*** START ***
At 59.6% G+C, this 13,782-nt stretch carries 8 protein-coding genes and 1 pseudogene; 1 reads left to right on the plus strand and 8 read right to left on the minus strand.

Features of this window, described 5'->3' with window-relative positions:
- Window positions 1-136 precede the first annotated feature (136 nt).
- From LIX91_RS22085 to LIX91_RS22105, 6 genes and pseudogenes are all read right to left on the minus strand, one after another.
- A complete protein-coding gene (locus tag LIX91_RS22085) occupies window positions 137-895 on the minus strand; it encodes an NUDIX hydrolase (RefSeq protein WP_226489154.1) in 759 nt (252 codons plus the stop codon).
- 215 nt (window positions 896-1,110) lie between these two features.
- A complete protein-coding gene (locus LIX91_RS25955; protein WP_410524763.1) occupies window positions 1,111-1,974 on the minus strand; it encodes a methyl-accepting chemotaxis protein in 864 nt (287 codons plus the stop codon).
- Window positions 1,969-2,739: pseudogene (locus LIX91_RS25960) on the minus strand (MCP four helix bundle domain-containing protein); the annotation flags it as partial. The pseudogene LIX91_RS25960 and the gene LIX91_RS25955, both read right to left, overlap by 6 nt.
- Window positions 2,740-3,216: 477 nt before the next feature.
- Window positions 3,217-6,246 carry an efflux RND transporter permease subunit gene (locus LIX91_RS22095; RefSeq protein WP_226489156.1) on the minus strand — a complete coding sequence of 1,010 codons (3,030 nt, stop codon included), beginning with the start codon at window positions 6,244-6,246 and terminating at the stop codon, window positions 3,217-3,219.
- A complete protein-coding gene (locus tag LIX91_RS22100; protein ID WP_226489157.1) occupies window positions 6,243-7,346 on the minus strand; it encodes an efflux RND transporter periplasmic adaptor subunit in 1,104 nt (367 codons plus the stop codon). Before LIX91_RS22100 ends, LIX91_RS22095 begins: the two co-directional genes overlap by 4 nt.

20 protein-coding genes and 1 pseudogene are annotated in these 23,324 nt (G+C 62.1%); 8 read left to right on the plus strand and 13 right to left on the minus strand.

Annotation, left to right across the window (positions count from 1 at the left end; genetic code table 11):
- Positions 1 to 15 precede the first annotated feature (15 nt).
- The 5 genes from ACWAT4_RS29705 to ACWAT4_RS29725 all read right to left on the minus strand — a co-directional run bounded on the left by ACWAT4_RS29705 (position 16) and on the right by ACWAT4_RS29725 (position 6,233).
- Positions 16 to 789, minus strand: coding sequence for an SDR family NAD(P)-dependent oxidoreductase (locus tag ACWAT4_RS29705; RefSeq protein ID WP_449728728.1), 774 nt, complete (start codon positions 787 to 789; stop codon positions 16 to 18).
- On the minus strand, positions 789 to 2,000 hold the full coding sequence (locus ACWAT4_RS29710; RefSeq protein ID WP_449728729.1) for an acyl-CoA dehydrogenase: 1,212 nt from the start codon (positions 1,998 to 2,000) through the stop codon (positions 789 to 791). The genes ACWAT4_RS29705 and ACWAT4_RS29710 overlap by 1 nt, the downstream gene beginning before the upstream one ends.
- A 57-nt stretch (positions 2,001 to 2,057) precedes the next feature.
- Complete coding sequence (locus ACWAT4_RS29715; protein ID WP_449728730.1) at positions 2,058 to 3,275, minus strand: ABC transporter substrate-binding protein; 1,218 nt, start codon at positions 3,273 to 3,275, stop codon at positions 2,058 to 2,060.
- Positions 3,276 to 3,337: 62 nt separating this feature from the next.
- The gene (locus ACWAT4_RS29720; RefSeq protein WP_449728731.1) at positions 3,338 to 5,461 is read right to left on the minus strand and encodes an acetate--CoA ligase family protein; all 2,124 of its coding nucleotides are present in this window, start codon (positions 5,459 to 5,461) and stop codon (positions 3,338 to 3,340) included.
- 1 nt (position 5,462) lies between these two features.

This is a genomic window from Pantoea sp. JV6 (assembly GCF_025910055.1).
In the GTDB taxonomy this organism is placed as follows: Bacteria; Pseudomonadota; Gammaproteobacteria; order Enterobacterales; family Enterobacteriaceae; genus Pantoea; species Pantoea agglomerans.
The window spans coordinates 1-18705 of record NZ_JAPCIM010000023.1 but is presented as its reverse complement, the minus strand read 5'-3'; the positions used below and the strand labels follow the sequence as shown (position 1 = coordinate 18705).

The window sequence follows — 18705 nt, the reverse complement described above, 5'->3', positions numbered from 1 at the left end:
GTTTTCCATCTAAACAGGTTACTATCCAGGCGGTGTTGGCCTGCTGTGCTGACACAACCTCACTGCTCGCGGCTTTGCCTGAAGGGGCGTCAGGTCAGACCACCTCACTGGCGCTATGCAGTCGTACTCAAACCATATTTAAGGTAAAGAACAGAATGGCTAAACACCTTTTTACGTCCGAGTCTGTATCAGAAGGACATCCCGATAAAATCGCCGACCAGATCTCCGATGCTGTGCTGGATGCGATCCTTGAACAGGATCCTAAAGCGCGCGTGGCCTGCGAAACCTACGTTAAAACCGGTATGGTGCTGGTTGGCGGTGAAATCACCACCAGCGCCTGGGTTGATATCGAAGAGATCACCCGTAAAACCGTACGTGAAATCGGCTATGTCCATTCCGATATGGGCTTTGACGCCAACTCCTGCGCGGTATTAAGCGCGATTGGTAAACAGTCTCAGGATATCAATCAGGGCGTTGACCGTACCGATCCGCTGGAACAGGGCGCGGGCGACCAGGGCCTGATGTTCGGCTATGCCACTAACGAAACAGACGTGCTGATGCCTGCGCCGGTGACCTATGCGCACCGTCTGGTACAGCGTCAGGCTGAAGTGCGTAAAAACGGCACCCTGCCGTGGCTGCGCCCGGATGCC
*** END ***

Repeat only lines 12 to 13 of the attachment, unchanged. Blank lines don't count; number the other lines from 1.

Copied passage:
20 protein-coding genes and 1 pseudogene are annotated in these 23,324 nt (G+C 62.1%); 8 read left to right on the plus strand and 13 right to left on the minus strand.

Annotation, left to right across the window (positions count from 1 at the left end; genetic code table 11):